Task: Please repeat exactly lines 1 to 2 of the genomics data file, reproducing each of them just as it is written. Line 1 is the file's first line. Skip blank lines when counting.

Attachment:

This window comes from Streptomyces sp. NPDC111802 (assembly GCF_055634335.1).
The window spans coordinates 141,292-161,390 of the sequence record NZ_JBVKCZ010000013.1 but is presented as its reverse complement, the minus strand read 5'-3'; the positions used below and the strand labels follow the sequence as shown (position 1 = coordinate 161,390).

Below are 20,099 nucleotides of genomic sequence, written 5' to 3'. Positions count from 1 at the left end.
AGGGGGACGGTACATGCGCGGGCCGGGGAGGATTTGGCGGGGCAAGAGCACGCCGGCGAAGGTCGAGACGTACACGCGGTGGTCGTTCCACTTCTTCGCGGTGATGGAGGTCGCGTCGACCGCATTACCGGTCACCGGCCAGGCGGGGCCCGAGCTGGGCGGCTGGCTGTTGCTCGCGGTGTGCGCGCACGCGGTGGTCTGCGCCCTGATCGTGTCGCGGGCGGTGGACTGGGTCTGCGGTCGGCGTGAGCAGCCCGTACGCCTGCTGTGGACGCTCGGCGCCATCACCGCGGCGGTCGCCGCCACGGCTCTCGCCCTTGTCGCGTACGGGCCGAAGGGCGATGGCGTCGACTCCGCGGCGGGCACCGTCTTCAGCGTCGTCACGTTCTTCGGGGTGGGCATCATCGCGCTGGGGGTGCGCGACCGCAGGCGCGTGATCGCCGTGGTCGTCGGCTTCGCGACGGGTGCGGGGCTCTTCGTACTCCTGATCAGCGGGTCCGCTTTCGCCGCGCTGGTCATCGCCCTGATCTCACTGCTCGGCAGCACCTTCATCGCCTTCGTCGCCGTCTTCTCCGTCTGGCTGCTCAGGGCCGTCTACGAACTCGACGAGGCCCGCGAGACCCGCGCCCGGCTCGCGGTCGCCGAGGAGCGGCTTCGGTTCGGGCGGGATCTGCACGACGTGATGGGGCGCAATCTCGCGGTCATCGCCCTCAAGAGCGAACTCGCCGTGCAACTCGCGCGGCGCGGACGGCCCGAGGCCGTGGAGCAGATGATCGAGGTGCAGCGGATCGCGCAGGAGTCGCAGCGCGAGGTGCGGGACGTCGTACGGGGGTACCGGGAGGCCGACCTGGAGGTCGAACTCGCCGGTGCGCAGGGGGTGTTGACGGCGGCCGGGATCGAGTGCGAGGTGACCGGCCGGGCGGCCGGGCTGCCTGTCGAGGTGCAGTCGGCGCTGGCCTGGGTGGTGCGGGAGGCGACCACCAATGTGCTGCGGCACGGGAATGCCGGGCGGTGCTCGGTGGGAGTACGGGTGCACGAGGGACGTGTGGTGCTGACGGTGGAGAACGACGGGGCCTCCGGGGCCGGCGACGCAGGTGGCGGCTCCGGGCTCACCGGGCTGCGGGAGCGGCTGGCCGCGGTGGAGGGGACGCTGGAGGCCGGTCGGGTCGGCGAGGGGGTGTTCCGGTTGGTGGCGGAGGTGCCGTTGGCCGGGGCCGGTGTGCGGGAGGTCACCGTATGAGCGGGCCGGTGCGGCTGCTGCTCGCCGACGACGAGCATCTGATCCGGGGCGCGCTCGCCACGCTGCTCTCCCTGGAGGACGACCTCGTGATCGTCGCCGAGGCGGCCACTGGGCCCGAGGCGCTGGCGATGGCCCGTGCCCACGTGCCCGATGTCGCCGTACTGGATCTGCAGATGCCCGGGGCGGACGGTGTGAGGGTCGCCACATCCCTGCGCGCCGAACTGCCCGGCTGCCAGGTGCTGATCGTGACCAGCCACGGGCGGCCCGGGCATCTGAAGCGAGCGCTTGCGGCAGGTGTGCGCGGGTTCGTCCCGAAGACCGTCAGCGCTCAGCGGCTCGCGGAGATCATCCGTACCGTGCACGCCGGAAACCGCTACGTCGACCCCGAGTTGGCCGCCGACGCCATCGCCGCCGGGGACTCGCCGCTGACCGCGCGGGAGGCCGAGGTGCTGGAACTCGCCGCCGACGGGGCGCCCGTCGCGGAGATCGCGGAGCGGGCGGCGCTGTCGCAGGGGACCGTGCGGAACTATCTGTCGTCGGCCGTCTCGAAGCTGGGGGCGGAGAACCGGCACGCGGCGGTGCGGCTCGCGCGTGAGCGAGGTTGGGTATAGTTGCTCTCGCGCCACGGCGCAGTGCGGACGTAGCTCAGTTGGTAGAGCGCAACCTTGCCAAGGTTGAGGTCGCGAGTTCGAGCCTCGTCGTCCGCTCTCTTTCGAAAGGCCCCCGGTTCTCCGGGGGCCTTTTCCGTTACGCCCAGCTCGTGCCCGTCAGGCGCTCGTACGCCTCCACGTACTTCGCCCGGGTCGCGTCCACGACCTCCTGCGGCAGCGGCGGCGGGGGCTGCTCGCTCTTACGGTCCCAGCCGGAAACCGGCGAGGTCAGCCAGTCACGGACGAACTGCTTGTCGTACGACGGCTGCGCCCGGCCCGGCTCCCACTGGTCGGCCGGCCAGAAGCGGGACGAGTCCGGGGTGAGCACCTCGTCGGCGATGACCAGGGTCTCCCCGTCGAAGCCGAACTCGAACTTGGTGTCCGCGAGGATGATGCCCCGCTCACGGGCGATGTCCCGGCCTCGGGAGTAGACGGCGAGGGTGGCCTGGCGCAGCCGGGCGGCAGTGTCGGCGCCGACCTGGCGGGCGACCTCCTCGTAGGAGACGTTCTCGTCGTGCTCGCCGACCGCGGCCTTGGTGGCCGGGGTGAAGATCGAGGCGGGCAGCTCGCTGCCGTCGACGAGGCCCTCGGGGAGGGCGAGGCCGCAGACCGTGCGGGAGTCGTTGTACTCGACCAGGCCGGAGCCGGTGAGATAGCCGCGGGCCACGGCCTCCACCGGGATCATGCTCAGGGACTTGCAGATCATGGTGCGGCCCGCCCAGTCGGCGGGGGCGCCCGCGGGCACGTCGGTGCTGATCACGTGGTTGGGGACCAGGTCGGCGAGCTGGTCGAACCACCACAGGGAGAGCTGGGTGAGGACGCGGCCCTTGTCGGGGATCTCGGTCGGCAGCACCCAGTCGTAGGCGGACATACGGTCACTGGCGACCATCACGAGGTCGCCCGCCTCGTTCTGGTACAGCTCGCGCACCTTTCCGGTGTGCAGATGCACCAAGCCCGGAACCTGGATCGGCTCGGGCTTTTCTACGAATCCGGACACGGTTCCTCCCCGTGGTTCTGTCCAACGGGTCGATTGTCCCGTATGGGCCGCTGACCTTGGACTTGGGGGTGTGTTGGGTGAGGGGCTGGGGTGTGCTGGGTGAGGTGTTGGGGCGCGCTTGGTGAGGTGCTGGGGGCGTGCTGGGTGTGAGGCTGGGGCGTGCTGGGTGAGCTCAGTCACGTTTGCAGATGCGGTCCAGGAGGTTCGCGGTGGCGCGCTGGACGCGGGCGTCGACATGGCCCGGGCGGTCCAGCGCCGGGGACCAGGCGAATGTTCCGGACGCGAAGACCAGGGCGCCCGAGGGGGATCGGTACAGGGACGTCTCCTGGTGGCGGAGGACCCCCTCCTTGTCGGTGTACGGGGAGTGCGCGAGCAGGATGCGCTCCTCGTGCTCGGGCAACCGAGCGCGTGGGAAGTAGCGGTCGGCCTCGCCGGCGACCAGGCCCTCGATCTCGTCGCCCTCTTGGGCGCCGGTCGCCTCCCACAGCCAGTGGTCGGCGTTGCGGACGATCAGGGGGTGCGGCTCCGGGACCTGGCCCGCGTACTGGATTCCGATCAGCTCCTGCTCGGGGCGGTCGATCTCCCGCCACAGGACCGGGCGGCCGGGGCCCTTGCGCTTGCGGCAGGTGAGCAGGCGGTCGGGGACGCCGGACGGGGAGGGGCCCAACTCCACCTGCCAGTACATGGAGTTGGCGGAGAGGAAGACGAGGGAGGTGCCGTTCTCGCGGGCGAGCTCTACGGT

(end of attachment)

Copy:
This window comes from Streptomyces sp. NPDC111802 (assembly GCF_055634335.1).
The window spans coordinates 141,292-161,390 of the sequence record NZ_JBVKCZ010000013.1 but is presented as its reverse complement, the minus strand read 5'-3'; the positions used below and the strand labels follow the sequence as shown (position 1 = coordinate 161,390).